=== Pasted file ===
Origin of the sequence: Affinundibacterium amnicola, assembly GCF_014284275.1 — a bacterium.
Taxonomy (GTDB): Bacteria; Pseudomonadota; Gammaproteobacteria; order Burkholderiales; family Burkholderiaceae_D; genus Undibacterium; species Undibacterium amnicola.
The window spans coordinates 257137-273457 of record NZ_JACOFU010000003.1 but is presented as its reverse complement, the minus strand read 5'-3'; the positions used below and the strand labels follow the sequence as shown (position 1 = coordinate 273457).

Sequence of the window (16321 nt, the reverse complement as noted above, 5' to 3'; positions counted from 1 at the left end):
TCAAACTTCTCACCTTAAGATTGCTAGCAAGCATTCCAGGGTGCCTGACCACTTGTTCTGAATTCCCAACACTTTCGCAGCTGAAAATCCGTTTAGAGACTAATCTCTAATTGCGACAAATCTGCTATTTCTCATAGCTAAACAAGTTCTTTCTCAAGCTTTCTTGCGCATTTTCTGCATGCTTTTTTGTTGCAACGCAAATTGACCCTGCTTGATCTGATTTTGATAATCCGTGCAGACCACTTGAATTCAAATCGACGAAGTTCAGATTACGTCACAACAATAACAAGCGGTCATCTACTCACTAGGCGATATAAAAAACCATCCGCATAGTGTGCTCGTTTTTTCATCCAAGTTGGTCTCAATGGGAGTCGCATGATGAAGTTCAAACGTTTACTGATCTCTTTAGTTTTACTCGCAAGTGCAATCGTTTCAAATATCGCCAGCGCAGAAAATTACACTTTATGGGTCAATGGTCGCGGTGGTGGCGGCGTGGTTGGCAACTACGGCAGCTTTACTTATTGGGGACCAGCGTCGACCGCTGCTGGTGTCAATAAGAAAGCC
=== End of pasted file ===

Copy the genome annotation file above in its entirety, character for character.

Origin of the sequence: Affinundibacterium amnicola, assembly GCF_014284275.1 — a bacterium.
Taxonomy (GTDB): Bacteria; Pseudomonadota; Gammaproteobacteria; order Burkholderiales; family Burkholderiaceae_D; genus Undibacterium; species Undibacterium amnicola.
The window spans coordinates 257137-273457 of record NZ_JACOFU010000003.1 but is presented as its reverse complement, the minus strand read 5'-3'; the positions used below and the strand labels follow the sequence as shown (position 1 = coordinate 273457).

Sequence of the window (16321 nt, the reverse complement as noted above, 5' to 3'; positions counted from 1 at the left end):
TCAAACTTCTCACCTTAAGATTGCTAGCAAGCATTCCAGGGTGCCTGACCACTTGTTCTGAATTCCCAACACTTTCGCAGCTGAAAATCCGTTTAGAGACTAATCTCTAATTGCGACAAATCTGCTATTTCTCATAGCTAAACAAGTTCTTTCTCAAGCTTTCTTGCGCATTTTCTGCATGCTTTTTTGTTGCAACGCAAATTGACCCTGCTTGATCTGATTTTGATAATCCGTGCAGACCACTTGAATTCAAATCGACGAAGTTCAGATTACGTCACAACAATAACAAGCGGTCATCTACTCACTAGGCGATATAAAAAACCATCCGCATAGTGTGCTCGTTTTTTCATCCAAGTTGGTCTCAATGGGAGTCGCATGATGAAGTTCAAACGTTTACTGATCTCTTTAGTTTTACTCGCAAGTGCAATCGTTTCAAATATCGCCAGCGCAGAAAATTACACTTTATGGGTCAATGGTCGCGGTGGTGGCGGCGTGGTTGGCAACTACGGCAGCTTTACTTATTGGGGACCAGCGTCGACCGCTGCTGGTGTCAATAAGAAAGCC